Goncalves – and the other new signings – suffered further suspensions in October due to the club’s transfer ban as the battle played out in the courts. After the suspensions were lifted, Goncalves struggled to break back into the first team, making just one appearance the rest of the season.

Clearly not in the team’s plans the next season, Goncalves played just seven minutes. The team even let him go on trial with the Revolution during the autumn in 2012 – an unusual measure for a player under contract. Goncalves impressed enough for the Revolution to secure a loan deal for the defender in January at an attractive price. If suggestions that Goncalves combined salary in 2013 was greater than the $450,000 his new contract is reportedly worth, FC Sion were picking up nearly 80% of his salary or potentially more during his loan.

Such an arrangement isn’t unheard of for a young player a team is looking to loan out for experience to a club that couldn’t ordinarily afford his salary. But it is highly-unusual for a 27-year-old. If FC Sion was willing to cover around 80% of Goncalves salary for his loan, it certainly shows the team didn’t see him in their future plans and seemingly indicates there were no clubs interested in taking on Goncalves and his salary for more than the $104,375 the Revolution contributed.

Part of the loan agreement included a purchase option, and a contract option that the parties agreed to before the season started. Considering Goncalves had spent the past year and a half playing mostly third and fourth division soccer in Switzerland, and presuming the logical assumption that no club was willing pay more than the $104,375 the Revolution did to keep him on loan for the year was correct, a possible $450,000 contract option would seem a fantastic deal for the player. Certainly nothing short of an amazing year would’ve justified the Revolution picking up a contract option that at the time would’ve made him the highest paid defender in the league.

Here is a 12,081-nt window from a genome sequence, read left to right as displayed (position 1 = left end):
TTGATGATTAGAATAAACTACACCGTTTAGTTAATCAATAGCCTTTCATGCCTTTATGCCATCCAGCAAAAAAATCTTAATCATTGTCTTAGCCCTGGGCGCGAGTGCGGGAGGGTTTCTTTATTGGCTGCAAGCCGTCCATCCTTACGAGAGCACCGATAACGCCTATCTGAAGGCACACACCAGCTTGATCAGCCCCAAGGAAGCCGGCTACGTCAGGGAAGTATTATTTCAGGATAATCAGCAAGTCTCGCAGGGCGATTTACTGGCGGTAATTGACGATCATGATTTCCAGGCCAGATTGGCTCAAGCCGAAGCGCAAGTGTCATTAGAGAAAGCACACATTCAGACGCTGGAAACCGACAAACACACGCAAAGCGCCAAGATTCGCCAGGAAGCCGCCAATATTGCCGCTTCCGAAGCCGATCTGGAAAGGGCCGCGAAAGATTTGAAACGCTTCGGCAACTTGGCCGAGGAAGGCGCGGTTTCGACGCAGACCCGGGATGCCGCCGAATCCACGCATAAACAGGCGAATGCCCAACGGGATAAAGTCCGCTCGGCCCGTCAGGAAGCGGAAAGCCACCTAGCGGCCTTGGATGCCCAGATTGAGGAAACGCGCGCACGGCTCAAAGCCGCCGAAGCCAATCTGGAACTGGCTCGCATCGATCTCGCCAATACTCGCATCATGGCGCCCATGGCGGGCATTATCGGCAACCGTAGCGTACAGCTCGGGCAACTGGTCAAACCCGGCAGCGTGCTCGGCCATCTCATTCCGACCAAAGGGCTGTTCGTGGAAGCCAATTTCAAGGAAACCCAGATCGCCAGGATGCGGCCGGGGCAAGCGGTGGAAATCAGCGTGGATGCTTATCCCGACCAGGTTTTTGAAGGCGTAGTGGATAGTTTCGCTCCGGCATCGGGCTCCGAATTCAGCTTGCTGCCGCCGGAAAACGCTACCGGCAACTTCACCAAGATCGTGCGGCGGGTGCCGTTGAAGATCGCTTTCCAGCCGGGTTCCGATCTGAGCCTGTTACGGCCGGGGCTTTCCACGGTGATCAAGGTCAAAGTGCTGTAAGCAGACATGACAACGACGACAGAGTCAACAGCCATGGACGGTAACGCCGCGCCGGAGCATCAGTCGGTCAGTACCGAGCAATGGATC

Goncalves delivered. The Portuguese international earned the captain’s armband, led the team to the playoffs for the first time since 2009, and earned MLS Defender of the Year in the process. Goncalves had turned his career around, and done enough to become the second-highest paid defender in the league once the Revolution picked up the option.

Going forward

But, somewhere along the way, Goncalves became unhappy with the way things played out. Unsurprisingly, all parties have been tight-lipped on exactly where the breakdown occurred, leaving only speculation: Did the Revolution – given the salary and its cap implications – attempt to negotiate down the reported $450,000 figure before picking up the option, causing Goncalves to feel he was “easy to replace”? Did Goncalves want to negotiate a larger contract, but an agreement couldn’t be reached, and the team picked up the previously-agreed upon option? What were the “promises” Goncalves said the club made?